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The Real Splash Brothers
1 year ago

Alex Walsh’s breaststroke kick is EXTREMELY sketchy. I’m fairly certain it should be a DQ. That’s a clear downward motion every time she finishes a breaststroke kick, and USA Swimming rules “downward dolphin kicks are not permitted” except for the one allowed on the pull out. If it’s not illegal, what is? I understand it may not give her a “clear” advantage, but a lot of illegal things don’t give swimmers advantages. I’ve never seen something like it before, and maybe I’m oblivious, but I don’t see how that could be called part of the natural stroke cycle.

tea rex
Reply to  The Real Splash Brothers
1 year ago

It’s not really propulsive, but it helps align her body position for the pull-up part of the stroke.

Chalk it up to: “Anything is legal, as long as you don’t get caught.”

The Real Splash Brothers
Reply to  tea rex
1 year ago

Seems like if there’s question to legality and the reasoning for a movements legitimacy is “officials didn’t see/care”, there should be some form of formal review over the state of the stroke. Out of all the strokes, breaststroke is definitely the most discussed when it comes to rules. I think further rule changes/additions/specifications are necessary at this point to define what’s within boundaries or not…rather than a good or bad day for an official.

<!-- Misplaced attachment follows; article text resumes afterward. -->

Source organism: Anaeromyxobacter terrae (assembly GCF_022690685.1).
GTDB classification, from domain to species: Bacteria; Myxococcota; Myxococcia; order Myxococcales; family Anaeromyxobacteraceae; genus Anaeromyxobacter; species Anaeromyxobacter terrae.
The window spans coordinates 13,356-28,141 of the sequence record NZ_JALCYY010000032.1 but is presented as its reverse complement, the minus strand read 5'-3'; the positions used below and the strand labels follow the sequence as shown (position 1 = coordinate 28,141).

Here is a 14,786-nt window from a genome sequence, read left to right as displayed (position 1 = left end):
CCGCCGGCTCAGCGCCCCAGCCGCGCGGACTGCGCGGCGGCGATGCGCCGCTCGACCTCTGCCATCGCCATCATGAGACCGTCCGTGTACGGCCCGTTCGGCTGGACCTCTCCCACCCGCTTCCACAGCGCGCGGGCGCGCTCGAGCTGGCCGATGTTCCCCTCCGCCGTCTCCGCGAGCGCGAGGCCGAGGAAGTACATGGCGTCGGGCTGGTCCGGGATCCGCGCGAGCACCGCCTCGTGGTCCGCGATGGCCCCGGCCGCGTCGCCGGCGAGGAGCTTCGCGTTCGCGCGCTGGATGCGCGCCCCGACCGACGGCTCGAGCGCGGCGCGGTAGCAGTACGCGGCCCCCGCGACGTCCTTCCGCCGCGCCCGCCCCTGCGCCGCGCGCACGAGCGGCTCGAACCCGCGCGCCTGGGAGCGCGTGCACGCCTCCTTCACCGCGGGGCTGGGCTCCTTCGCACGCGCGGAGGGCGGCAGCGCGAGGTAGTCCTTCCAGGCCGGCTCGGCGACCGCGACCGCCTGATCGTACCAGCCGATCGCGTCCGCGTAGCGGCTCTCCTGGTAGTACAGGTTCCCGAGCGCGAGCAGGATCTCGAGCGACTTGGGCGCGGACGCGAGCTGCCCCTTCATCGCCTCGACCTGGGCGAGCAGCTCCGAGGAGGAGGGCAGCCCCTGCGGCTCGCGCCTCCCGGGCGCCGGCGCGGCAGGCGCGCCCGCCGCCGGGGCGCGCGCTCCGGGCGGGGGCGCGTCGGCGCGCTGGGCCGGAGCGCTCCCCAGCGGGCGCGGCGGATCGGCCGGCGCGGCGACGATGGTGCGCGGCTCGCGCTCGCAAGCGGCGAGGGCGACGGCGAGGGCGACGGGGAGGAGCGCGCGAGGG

1 year ago

Someone else pointed out the baby dolphin kick in every stroke cycle of Walsh. Is that legal?

Last edited 1 year ago by Jim
Reply to  Jim
1 year ago

I’ve come to realize that breast is more a state of mind than it is necessarily a stroke

Reply to  Jim
1 year ago

You know, I was watching for that bc of all the comments.. there is a slow motion underwater camera of her pullout and first strokes off the wall in the 200 IM (at the end of the race) and I don’t see anything suspect at all. I think people have a bunch of sour grapes. It looked totally legit.

Reply to  Lol
1 year ago